Would You Like to Be a Guardian Home for our Breeders?
Becoming a guardian home for one of our breeding dogs can be an excellent way to have a top-quality dog as your family pet. Here at Beach Doodles, we do not believe in the long term kenneling of our dogs (or any dog for that matter). Dogs raised and kept in kennels often do not get the proper socialization and stimulation that is needed for them to become well balanced, happy animals. Therefore, we like to place our upcoming breeding dogs in their forever homes as puppies with suitable families, while we retain legal ownership and breeding rights of that dog for a specified period of time.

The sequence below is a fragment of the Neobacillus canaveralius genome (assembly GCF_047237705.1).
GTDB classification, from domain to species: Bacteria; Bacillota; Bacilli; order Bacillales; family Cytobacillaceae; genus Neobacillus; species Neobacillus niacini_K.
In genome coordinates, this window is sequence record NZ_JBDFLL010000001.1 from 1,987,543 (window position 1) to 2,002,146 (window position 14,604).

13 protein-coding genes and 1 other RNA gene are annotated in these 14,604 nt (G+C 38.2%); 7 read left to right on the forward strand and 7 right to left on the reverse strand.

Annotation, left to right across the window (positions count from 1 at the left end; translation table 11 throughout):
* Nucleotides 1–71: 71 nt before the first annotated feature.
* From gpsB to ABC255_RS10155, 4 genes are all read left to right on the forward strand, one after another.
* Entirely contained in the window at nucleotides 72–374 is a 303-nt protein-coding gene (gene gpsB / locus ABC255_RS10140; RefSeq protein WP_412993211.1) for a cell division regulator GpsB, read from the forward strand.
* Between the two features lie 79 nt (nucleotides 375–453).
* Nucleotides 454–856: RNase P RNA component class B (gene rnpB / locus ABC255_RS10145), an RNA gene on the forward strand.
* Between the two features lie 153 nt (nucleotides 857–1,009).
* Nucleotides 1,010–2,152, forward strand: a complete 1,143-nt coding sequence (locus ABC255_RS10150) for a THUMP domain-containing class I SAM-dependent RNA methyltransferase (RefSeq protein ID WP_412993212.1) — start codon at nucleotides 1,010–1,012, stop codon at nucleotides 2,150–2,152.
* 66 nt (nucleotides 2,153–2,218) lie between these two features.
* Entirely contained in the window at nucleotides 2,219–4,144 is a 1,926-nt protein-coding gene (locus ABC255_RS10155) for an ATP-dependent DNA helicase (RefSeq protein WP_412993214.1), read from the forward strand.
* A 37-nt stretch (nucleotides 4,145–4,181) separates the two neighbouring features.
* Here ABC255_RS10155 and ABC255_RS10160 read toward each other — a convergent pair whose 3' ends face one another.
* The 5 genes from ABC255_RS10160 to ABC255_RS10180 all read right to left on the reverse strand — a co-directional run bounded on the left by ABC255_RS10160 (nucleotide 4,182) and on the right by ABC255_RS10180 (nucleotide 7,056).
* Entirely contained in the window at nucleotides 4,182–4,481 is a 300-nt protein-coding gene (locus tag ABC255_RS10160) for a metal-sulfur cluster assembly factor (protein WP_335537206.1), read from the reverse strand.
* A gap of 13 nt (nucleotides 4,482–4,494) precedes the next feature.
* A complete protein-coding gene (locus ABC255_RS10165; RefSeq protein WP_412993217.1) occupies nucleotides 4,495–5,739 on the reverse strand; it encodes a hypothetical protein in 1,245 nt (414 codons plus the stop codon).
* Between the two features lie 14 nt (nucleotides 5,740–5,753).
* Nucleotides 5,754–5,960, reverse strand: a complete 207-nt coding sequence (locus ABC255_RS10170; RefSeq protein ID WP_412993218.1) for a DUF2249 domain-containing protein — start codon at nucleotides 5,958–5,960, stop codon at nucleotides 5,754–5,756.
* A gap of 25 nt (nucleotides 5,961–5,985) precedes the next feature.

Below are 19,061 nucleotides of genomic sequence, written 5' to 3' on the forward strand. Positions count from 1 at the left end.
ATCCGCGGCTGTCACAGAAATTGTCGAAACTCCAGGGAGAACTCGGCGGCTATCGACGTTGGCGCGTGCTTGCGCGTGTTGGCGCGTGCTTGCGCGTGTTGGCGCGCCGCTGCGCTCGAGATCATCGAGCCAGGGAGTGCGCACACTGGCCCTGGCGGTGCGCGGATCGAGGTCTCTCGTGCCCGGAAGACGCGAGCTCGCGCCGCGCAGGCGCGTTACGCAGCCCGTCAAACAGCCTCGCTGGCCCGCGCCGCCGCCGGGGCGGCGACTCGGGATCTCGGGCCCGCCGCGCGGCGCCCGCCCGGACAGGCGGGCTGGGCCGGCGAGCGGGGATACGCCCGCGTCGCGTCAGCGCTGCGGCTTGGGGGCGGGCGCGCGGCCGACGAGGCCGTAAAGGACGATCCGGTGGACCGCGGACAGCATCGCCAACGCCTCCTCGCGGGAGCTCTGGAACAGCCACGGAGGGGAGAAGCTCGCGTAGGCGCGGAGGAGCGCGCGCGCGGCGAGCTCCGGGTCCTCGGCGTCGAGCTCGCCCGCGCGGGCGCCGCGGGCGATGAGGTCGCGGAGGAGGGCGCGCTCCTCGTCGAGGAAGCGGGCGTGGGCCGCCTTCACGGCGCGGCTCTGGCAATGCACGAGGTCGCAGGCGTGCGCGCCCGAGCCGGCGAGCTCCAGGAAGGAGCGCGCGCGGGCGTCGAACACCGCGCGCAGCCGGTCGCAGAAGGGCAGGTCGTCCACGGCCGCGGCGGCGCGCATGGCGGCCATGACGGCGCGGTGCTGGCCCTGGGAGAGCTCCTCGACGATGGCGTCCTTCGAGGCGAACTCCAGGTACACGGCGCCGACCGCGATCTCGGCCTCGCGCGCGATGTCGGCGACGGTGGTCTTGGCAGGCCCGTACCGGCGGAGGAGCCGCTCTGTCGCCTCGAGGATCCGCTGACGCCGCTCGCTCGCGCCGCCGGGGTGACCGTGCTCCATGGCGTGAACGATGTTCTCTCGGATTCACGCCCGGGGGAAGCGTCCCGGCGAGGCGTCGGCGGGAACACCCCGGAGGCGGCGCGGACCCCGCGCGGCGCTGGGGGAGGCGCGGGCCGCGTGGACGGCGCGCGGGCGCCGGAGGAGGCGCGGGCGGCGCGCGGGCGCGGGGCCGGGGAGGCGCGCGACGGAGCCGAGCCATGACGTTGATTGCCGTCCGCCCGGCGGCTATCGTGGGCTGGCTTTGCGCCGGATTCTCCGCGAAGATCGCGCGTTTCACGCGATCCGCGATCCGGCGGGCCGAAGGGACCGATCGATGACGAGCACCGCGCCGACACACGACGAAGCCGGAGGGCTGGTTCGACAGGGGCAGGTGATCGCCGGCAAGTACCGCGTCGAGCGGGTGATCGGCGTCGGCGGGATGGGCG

What this means is that the dog lives with you as your family dog. You pay for all of the dog’s regular health maintenance (annual exams and vaccinations), food, grooming and other expenses. We pay for the genetic health testing required for our breeding dogs in addition to all breeding expenses. Some of these expenses include hip and elbow films, annual or semi-annual eye checks, screening for multiple genetic illnesses, and various other tests associated with the breeding process such as semen analysis, progesterone levels, etc. Once the dog has passed its initial health testing (prior to 18 months), and he or she becomes sexually mature he or she comes back to Beach Doodles, as needed, for relatively short periods of time for breeding and/or whelping. When the dog completes his or her breeding obligations, you are given permission to neuter or spay the dog, at your own expense, providing proof to Beach Doodles that this has been completed, and the dog comes home to enjoy the wonderful life you have provided for him or her since puppyhood, legal ownership being transferred to you. Males are typically retained as sires for a longer period of time than breeding females, but they do not need to leave their families for extended periods of time. Females in guardian homes may have up to six litters (minimum of four) prior to being spayed, so their breeding career is often shorter than that of males, but they have to leave their family for longer periods of time.
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